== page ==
Has this ever happened to you? You roll out fabric for a new project and the pattern on the fabric is wonky…as in uneven, not straight, crooked…wonky.
Cut fabric as is with a crooked pattern.
Cut fabric according to the pattern and run the risk of the curtains not hanging correctly.
Straighten the wonky fabric.
When I unrolled this fabric for a client the pattern was off kilter by about an 1″. This may not seem like much but even an inch can effect the look of a finished project.
How do you determine if your fabric is wonky?
Look at the pattern across the width of your fabric. If the edges of your fabric are laying straight on your cutting board but the pattern looks like it’s “walking” uphill/downhill you have a wonky pattern.
Does it really matter if the pattern is wonky?
Maybe not. If you’re cutting out a pillow top or other small project you may be able to work around it. You can still cut your pattern out straight.
But if you’re using the entire width of fabric for a valance or long panels, once your window treatment is completed you may be able to see your pattern “walking” uphill or downhill. Especially if you’ll be sewing several widths of fabric together and trying to match up your pattern repeat.
Not a good look. Not to mention annoying.
This particular fabric has a printed selvage. The selvage is an often white edge running along both sides of the fabric that was produced during manufacturing that prevents the fabric from unraveling. The selvage will often include the name of the fabric, manufacturer and other markings.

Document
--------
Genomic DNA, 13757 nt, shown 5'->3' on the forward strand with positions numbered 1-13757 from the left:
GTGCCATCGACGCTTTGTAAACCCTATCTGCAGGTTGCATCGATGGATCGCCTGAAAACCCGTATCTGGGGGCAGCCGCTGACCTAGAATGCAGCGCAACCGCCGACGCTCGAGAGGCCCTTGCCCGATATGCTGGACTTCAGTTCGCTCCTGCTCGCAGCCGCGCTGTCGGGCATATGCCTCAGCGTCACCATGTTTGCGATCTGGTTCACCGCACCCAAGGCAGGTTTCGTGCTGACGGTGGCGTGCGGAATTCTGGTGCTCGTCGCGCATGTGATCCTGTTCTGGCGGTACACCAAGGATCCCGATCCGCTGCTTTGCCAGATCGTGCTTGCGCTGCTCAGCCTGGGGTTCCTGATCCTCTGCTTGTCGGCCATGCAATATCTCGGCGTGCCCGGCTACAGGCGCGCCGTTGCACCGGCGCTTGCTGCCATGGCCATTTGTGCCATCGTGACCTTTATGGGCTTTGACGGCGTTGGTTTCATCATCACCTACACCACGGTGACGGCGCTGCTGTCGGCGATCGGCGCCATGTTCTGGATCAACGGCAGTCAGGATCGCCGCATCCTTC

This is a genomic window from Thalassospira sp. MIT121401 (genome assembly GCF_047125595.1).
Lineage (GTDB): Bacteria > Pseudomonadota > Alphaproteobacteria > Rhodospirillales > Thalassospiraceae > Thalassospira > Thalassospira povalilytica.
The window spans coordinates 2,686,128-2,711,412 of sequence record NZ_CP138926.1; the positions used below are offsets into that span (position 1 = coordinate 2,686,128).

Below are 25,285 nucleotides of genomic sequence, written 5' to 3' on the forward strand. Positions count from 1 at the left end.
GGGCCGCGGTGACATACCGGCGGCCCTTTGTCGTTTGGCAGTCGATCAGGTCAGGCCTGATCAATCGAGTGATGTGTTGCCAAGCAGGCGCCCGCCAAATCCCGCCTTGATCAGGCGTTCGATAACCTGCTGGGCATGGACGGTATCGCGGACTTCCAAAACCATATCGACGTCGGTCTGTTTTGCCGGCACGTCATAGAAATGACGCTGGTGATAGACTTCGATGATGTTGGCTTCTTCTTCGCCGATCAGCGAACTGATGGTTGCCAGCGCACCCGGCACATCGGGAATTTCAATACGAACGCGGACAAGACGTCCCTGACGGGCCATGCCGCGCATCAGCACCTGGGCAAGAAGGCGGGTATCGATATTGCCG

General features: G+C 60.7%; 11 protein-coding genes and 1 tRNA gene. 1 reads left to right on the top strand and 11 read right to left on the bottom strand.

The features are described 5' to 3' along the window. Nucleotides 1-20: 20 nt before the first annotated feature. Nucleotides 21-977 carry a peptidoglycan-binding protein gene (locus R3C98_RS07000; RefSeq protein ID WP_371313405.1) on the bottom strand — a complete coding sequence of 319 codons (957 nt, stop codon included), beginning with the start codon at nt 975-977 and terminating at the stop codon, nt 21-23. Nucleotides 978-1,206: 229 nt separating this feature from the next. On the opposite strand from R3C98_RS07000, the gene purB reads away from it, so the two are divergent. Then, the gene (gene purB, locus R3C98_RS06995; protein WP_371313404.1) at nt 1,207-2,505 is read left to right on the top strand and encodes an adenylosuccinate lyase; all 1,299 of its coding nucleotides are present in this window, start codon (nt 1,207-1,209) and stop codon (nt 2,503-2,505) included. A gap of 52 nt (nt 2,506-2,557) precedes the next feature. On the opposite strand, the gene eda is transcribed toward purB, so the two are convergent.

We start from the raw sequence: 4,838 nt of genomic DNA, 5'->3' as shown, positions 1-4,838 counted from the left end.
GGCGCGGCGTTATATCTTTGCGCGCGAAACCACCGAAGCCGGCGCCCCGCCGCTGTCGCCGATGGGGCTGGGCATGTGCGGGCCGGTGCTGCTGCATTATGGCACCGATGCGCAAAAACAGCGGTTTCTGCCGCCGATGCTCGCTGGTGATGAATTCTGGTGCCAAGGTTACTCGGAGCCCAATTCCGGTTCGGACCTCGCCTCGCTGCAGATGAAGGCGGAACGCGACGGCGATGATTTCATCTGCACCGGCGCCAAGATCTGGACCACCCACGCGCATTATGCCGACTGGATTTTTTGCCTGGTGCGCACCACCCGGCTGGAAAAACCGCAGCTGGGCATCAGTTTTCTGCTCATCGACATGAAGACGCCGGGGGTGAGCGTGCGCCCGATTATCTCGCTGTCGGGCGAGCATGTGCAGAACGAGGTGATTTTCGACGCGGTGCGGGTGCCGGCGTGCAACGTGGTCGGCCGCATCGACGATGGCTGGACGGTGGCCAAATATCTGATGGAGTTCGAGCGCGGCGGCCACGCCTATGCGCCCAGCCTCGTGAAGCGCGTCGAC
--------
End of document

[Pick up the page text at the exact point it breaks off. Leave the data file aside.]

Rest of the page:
If you have a printed selvage look for the + sign. You will find this marking on both sides/selvages of the fabric.
Line up the + signs with the same marking on your cutting board.
This is what happened when I lined up the markings for this fabric. It happens more often than I’d like and can be quite a nuisance. If your fabric is woven this can be corrected by simply stretching the fabric diagonally.
Determine which direction your fabric needs to be stretched in order to correct the wonky pattern.
Begin stretching the fabric diagonally along one side…
…and work your way across the fabric to the other side. Sometimes it takes more than one stretching to correct an uneven fabric.
Here you can see the fabric is almost straight. Not perfect but much closer than it was before.
What if you don’t have a printed selvage?
Many fabrics will not have a printed selvage edge with markings to line up your pattern. In this case you simply have to choose a point in your pattern and line it up on your cutting board.
This fabric is for three matching valances. With such a distinct pattern I wanted each valance to be identical but the pattern was not straight. Not as much off as the above fabric but still enough that the pattern was going to be uneven on the valances.
I picked a spot within the pattern and lined it up on both sides of my cutting board.
Here you can see this fabric had to be stretched the opposite direction from the above fabric in order to correct the pattern.
I began stretching the fabric on one side and worked my way across to the other side. I then repeated the process with each piece of fabric until they were straight.
This isn’t a fun step in the sewing process but occasionally necessary.
And if you’ve ever made new curtains and realized the pattern was crooked after they’re finished and installed…you know what I mean. Not a good look.